Barbara Frey is United Nations Special Rapporteur on the prevention of human rights violations committed with small arms and light weapons and director of the Human Rights Program at the University of Minnesota. She was appointed Special Rsapporteur by the UN Sub-Commission on Human Rights in 2002 and given the task of preparing a comprehensive study on the issue of preventing human-rights violations committed with small arms and light weapons. Elements of the study have included the examination of the interaction between existing international humanitarian law and human rights law, and state actions with respect to arms transfers, and of the policies and practices of 35 states. Frey’s final report will be submitted to the sub-commission at its August 2006 session.QUESTION: How are human rights affected by the proliferation of small arms and light weapons?
ANSWER: It is fairly obvious that small arms used both by state agents and in the hands of nonstate actors have tremendous effects on the human rights of individuals around the world.
Around 200,000 to 270,000 people are killed in nonconflict settings on an annual basis, and a similar number are killed during armed conflict, meaning that people in enormous numbers have the most fundamental right – that is, the right to life – taken away from them. In addition, other violations of bodily integrity, such as torture and rape, may involve small arms or be committed at gunpoint.
An entire spectrum of economic and social rights is also affected. For example, huge population displacement is caused by the threat of small arms. Even development itself has been affected. Just look at Medellín in Colombia, where children are unable to go to school and people cannot walk safely down the streets.
Small arms have a pervasive impact on human rights, and it is thus of vital importance to highlight this impact and to outline what legal obligations states may have to take against such abuses.
Has the increasing focus on the relationship between small-arms abuses and human-rights violations helped to promote a greater acceptance of the need to address small-arms misuse?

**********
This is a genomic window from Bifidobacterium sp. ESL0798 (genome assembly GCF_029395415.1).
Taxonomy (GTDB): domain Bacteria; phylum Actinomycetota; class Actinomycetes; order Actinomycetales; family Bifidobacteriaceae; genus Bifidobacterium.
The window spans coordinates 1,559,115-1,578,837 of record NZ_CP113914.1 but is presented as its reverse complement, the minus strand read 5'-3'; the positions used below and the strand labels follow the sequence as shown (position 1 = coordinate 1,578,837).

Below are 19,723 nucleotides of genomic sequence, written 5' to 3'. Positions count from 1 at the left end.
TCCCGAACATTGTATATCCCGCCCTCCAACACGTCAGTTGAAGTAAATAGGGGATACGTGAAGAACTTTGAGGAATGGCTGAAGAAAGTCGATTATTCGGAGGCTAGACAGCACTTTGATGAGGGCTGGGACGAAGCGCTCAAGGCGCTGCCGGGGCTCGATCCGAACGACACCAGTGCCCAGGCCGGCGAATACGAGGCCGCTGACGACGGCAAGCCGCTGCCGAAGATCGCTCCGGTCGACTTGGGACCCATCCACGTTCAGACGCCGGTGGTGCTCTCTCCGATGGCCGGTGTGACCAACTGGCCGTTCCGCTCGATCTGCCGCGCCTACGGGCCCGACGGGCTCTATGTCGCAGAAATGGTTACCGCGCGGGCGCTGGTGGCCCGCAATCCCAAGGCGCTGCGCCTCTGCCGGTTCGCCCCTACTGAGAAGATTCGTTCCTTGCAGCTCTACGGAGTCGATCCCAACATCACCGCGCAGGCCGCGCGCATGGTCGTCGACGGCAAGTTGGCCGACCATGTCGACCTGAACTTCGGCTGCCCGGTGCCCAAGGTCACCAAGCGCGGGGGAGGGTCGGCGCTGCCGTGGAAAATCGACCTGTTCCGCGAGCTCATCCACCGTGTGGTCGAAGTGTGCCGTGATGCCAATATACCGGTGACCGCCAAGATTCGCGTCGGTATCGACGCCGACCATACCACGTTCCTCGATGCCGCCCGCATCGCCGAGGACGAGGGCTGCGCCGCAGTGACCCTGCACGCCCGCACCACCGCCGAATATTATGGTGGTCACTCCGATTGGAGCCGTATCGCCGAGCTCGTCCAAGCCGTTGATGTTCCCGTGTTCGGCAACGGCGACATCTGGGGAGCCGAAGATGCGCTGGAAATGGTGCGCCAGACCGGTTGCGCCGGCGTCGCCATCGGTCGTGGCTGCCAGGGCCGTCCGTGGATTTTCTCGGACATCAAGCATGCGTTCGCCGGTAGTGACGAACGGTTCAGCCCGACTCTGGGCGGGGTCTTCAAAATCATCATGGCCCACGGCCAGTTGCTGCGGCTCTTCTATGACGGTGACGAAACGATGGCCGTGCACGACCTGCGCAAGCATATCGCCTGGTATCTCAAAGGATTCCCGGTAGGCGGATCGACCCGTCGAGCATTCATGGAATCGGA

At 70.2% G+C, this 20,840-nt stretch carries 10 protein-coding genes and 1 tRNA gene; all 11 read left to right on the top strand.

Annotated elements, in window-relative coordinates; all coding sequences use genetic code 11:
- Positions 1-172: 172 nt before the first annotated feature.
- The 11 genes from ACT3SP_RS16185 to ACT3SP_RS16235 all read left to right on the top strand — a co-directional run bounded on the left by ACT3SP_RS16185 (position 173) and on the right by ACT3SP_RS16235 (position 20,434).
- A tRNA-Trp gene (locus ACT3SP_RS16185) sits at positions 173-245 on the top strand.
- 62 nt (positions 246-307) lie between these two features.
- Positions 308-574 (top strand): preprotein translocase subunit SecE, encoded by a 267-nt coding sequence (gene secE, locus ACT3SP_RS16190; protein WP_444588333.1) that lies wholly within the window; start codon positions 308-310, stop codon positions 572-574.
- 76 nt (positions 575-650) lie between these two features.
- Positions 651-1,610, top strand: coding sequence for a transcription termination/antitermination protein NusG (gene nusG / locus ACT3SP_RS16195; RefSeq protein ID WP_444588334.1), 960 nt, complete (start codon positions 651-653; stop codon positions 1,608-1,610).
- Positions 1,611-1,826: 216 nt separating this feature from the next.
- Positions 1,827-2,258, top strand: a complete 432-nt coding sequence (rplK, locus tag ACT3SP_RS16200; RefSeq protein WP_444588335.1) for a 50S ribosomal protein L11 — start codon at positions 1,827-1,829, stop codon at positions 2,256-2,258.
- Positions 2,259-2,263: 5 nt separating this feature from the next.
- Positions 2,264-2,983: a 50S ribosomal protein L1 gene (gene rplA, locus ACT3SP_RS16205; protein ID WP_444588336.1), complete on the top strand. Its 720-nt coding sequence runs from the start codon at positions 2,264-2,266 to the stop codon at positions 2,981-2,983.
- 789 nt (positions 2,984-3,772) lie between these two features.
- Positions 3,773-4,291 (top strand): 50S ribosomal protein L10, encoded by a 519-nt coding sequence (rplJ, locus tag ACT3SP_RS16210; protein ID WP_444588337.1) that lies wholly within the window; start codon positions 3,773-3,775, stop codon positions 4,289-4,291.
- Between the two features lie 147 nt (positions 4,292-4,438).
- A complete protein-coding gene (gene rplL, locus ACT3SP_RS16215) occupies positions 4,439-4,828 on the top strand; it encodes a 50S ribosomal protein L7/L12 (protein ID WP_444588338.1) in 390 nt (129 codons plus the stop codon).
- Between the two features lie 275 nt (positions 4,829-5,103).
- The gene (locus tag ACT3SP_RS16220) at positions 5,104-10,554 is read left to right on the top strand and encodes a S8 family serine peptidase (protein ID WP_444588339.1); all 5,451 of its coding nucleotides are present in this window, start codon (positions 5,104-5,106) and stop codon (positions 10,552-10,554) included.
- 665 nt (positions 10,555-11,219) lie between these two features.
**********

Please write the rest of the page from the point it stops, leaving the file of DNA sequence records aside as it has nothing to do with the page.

It has helped in a small way. The concept has certainly taken root in discussion – the relationship between the violation of human rights and small-arms abuse has been a key focus of the United Nations conference process, and the UN Programme of Action.
The human-rights community is, on one hand, keen to see what concrete steps can be taken to prevent small-arms abuse and to understand better its role in clarifying international norms so that states will know what is required of them. But the majority of human-rights lawyers who examine classic human-rights abuses are generally not arms experts and are often reluctant to get involved in the development of norms and regulations to control arms. Even experts such as the UN special rapporteur on summary and arbitrary execution may not note the role of weapons with any special interest.
Those people documenting human-rights violations must acknowledge the significance of weapons and identify the role and type of weapons that are used in committing such violations. Highlighting this technical link between weapons and the abuse of human rights is critical. A conceptual link such as this will help to elucidate the responsibilities of states to prevent human rights abuses committed with small arms.
Community-policing efforts are an excellent example of how states can be proactive. Not only do such programmes work at a community level, with the aim of promoting disarmament and addressing the demand for firearms, but they also train police in their human-rights obligations. Q: Are the existing international legal standards sufficient to oblige states to address small-arms abuse?
A: Existing human-rights standards are not enough. There needs to be further articulation of guidelines and principles that connect a state’s obligation to protect the right to life and the obligation to control the transfer and misuse of small arms and light weapons.